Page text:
The Case For: If you want to get in front of the breakout, this is where you do it. There's a superstar Fantasy profile, especially after Bellinger trimmed his strikeout rate and started to run a bit more. Put together the power he showed in 2017 with the improved approach at the plate from 2018, and you've got a guy we're taking in the first round in 2020.
The Case Against: Of course, it's possible Bellinger's more contact-heavy approach led to his decrease in power production. We also need to see if Bellinger can really handle left-handed pitching, as much of his decline from 2017 to 2018 came against same-handed pitchers. As with all young lefty hitters, that's going to be the key for him to becoming a truly elite Fantasy hitter.
58. James Paxton, SP, Yankees
The Case For: When right, Paxton is one of the dozen or so best pitchers in baseball. Since 2016, Paxton has posted a FIP of at no higher than 3.24 in any season, while continuing to dial up more and more strikeouts. Now he's moving to a Yankees team that, more than any team in baseball, de-emphasizes the fastball in search of more strikeouts. Could one of the best strikeout pitchers in the game take his performance to an even higher level?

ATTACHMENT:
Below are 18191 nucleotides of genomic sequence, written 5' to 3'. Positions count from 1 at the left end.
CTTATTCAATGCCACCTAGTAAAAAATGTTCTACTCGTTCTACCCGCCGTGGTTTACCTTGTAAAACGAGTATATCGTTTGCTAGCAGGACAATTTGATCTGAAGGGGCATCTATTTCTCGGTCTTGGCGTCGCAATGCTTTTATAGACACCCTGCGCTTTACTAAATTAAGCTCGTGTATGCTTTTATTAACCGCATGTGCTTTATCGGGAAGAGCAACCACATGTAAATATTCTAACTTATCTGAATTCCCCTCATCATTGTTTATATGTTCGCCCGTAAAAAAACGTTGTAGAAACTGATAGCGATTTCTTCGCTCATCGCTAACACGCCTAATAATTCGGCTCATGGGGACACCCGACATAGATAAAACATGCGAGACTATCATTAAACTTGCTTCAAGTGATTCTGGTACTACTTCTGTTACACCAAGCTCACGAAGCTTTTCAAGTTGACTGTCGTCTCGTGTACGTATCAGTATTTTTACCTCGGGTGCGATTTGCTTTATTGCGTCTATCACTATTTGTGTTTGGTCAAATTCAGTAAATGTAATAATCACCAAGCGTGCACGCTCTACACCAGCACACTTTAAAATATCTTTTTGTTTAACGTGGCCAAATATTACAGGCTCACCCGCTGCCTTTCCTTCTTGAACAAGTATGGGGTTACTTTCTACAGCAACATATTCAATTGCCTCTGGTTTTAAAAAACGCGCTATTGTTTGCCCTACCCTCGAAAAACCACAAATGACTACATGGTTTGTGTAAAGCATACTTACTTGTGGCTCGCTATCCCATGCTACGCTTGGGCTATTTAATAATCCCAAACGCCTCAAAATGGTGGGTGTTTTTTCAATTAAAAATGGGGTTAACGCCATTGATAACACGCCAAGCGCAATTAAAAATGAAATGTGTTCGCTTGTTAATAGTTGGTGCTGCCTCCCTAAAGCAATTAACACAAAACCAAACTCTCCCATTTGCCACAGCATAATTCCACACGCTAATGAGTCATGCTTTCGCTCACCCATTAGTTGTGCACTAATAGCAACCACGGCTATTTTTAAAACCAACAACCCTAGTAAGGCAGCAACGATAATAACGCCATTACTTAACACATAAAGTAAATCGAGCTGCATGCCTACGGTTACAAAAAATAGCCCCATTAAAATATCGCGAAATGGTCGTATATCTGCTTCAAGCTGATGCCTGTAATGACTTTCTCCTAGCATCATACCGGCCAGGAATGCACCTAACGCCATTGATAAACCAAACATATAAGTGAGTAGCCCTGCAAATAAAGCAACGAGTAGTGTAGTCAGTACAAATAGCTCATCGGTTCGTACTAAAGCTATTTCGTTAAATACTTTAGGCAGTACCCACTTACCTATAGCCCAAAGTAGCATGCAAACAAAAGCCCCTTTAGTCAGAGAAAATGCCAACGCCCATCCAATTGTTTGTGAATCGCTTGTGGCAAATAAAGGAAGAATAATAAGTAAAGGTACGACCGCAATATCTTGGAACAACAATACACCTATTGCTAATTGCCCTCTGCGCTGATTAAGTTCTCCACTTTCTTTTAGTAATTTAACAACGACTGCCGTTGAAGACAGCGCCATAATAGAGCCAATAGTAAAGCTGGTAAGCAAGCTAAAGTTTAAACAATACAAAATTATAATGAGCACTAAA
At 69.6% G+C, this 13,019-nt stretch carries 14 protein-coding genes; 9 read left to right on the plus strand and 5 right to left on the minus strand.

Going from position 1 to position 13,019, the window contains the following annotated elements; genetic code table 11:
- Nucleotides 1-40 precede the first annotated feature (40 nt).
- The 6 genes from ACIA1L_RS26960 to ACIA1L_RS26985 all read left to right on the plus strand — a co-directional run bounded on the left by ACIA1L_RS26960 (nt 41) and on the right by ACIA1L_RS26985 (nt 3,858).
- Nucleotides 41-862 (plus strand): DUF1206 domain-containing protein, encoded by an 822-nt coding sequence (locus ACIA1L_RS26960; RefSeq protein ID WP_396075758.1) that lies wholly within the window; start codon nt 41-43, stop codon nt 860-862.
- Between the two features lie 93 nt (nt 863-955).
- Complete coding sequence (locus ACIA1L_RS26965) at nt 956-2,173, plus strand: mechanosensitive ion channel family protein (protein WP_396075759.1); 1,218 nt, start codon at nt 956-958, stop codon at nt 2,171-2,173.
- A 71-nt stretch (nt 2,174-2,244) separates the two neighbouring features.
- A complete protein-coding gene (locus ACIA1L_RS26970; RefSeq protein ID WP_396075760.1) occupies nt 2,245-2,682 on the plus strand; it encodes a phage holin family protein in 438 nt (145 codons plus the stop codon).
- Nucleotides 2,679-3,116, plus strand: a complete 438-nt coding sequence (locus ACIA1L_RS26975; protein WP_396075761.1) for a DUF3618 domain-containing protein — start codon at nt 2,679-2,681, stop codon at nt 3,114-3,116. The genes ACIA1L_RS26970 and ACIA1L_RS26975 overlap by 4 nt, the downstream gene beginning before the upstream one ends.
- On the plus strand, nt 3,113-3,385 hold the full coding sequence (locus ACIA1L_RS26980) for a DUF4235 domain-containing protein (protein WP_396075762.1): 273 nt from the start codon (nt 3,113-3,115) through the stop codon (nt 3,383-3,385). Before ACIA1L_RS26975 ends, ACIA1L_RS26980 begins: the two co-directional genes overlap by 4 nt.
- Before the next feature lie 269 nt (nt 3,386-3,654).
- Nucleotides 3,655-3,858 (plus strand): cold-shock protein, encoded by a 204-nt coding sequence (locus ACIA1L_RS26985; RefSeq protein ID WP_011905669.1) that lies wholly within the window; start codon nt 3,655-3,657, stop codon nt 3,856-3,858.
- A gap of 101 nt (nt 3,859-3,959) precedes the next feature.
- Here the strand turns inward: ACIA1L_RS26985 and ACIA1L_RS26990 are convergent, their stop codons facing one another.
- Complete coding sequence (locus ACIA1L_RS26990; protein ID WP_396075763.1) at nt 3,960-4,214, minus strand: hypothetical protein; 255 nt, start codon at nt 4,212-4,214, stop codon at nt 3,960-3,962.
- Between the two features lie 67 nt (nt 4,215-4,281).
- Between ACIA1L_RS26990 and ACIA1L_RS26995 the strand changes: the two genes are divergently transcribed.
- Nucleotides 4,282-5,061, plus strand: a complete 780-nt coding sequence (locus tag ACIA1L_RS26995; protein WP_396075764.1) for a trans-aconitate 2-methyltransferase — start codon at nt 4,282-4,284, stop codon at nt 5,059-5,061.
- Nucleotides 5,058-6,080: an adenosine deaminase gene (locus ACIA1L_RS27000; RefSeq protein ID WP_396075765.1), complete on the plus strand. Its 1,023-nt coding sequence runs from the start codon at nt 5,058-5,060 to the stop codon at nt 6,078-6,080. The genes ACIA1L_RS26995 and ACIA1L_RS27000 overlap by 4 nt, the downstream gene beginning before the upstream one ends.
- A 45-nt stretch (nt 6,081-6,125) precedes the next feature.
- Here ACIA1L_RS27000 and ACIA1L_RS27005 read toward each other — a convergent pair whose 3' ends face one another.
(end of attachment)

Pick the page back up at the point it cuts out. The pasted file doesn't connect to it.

The Case Against:
The primary concern with Paxton is health, as he's never thrown more than 171.2 innings in a season at any level. However, that's not the only concern here, as Paxton has increasingly become more of a flyball pitcher. That might fly in Seattle, but in Yankee Stadium, it could potentially spell doom. Don't be surprised if he can't quite live up to his lofty peripherals yet again.
59. Stephen Strasburg, SP, Nationals
The Case For: It's a recurring theme in these player profiles, but Strasburg is another one of these players from whom we've probably never seen that perfect season. He's had years where he stayed healthy (2013 and 2014, for the most part), and he's had seasons where he fully lived up to his potential (2017 being the best example), but we probably haven't seen the best of Strasburg yet. How good can he be? It's not inconceivable Strasburg could still have a season as the top pitcher in Fantasy.